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News / Life / Clark County Life

Check It Out: Everything is better with chocolate

By Jan Johnston for The Columbian
Published: February 12, 2023, 6:02am

Happy Valentine’s Day! When I was a little girl, my favorite part of Valentine’s Day was trading valentines at school. How I loved those little cards! Now that I’m well into middle age with my sweetheart of almost 30 years, I look forward to spending Heart Day with him — and eating chocolate. I’ve outgrown the tiny cards, but the chocolate is forever.

By the way, one of the titles I’m highlighting this week is “Chocolate is Forever,” which is a very deliberate choice on my part.

For me, everything is a little bit better when chocolate is involved, so a cookbook devoted to my favorite sweet is a solid win.

The rest of the titles in this week’s reading list are picture books, another personal favorite of mine.

See my brief annotations below to find out if you, or a little one, wants to read about a porcupine who wants to be Cupid, a cement mixer who receives a valentine, a heart-filled walk through nature, and how love comes in all shapes and sizes (starring a zoo-ful of animals).

  • “Chocolate is Forever: Classic Cakes, Cookies, Pastries, Pies, Puddings, Candies, Confections, and More” by Maida Heatter.

It’s all about chocolate — what more do I need to say?

  • “I Love You with All of My Hearts” written by Lindsay Bonilla, illustrated by Eleonora Pace.

Some animals have multiple hearts while others have multiple eyes (eek!), but their differences don’t stop them from finding love and friendship. A sweet story about love that includes an assortment of fun animal facts.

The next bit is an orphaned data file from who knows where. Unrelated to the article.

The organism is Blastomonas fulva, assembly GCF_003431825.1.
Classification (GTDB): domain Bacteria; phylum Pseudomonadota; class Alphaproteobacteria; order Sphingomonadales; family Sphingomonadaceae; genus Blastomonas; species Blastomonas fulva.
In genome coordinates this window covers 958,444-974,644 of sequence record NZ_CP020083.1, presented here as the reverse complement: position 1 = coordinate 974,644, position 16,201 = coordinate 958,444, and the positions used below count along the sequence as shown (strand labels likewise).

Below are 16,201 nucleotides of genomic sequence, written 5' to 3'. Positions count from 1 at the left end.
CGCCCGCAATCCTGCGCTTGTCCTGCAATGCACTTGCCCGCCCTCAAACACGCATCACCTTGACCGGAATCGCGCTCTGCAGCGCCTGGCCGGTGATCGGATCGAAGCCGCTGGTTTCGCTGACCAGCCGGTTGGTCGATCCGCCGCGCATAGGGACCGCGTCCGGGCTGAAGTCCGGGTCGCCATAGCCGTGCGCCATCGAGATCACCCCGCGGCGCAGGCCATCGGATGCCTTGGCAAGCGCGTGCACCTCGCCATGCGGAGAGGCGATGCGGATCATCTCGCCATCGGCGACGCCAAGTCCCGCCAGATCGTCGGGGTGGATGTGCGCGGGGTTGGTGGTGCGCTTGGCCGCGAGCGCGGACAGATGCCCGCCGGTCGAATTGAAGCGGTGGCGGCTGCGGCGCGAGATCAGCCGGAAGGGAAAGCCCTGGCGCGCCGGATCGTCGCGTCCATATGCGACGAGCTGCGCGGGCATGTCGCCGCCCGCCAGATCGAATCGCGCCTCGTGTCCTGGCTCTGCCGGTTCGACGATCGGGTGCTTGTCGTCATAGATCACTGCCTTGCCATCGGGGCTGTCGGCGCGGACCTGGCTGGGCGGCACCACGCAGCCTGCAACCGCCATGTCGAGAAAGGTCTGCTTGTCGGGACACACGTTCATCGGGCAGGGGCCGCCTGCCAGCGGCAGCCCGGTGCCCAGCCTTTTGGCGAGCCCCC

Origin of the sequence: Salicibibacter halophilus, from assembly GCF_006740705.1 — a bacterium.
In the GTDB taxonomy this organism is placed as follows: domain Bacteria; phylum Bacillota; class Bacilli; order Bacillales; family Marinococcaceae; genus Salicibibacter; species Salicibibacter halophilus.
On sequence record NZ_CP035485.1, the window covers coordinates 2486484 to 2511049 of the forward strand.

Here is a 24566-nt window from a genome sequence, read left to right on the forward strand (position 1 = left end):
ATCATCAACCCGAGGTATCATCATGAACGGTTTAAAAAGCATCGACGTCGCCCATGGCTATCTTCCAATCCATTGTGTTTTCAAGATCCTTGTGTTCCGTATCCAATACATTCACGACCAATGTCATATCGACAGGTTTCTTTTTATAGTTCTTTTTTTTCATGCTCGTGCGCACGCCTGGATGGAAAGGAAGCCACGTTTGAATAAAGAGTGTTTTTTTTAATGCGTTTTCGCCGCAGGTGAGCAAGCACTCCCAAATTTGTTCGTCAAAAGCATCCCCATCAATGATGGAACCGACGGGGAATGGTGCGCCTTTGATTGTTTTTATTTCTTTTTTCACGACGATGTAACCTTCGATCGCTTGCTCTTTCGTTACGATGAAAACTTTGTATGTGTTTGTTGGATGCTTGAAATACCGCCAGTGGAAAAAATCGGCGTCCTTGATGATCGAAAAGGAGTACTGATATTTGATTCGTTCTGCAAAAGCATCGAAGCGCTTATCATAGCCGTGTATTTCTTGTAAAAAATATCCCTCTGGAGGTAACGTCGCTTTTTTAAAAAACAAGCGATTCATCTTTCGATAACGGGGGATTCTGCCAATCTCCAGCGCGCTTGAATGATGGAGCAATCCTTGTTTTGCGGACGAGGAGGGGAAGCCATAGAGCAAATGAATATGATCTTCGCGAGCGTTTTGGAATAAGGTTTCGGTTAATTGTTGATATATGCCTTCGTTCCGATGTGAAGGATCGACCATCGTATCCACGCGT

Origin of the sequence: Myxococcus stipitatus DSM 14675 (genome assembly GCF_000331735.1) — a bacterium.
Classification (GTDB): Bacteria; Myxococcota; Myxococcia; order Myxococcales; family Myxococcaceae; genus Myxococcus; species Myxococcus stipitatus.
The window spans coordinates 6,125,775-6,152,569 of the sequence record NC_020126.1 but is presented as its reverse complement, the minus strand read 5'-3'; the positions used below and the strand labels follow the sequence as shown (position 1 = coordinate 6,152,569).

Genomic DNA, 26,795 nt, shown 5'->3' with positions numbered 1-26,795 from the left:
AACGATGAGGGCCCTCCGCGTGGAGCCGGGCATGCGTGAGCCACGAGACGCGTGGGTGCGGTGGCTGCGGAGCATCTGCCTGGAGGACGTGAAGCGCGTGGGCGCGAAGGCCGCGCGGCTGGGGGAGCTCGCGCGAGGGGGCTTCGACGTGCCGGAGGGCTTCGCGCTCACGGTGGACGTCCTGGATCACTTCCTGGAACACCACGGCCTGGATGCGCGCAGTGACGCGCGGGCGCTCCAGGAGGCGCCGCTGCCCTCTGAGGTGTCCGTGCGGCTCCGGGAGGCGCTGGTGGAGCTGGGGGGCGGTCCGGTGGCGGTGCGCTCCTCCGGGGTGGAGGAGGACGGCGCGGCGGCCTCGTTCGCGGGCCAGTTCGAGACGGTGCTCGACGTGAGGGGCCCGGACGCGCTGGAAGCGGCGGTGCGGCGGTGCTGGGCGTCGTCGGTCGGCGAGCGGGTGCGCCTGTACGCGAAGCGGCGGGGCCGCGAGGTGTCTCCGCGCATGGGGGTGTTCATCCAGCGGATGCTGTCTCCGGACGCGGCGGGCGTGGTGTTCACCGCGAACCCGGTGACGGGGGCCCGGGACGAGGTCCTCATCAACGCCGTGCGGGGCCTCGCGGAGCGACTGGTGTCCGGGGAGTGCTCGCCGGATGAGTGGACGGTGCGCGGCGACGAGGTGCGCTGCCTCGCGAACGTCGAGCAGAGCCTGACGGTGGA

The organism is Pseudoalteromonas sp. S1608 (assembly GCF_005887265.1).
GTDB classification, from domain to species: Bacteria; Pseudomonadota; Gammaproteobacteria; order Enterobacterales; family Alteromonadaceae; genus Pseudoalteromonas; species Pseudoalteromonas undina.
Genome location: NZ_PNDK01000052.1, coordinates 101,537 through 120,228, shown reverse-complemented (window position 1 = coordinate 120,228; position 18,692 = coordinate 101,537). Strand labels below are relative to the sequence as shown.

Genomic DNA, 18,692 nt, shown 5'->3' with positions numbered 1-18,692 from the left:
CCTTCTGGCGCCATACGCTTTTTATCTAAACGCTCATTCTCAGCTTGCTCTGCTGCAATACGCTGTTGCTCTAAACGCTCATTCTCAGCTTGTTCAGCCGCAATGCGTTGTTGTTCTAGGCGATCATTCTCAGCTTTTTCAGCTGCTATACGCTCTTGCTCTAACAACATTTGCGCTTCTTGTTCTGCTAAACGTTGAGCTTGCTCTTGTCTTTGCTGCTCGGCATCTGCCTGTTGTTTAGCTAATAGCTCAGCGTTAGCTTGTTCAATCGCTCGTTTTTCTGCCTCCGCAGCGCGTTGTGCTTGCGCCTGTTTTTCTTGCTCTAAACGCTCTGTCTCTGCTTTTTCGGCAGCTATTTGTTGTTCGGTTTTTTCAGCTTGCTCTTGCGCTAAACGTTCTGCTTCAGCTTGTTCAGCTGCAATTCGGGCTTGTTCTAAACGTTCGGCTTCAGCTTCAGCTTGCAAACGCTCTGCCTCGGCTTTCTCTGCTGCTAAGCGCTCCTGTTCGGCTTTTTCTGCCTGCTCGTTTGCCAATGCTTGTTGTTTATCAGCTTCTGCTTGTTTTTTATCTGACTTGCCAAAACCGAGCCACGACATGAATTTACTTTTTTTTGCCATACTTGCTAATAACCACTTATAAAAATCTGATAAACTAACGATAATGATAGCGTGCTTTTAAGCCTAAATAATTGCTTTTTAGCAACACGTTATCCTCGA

• “Little Hearts: Finding Hearts in Nature” written by Charles Ghigna, illustrated by Jacqueline East.

Isn’t it fun to find shapes in clouds? Or rocks? Or plants? This charming picture book shares the joy experienced by four animal friends when hearts show up in nature.

  • “Melvin’s Valentine” written by Jon Scieszka, illustrated by multiple illustrators.

Melvin, a cement mixer, receives a valentine, but he doesn’t know who gave it to him. This worries Melvin. I don’t know about you, but an anxious cement mixer sounds like a story I want to read.

  • “Porcupine Cupid” written by Jason June, illustrated by Lori Richmond.

Porcupine croons, “Love is in the air!” but his efforts at playing Cupid go awry when his friends keep getting poked by his arrows (aka quills). It’s a sticky situation, but don’t worry, love conquers all.

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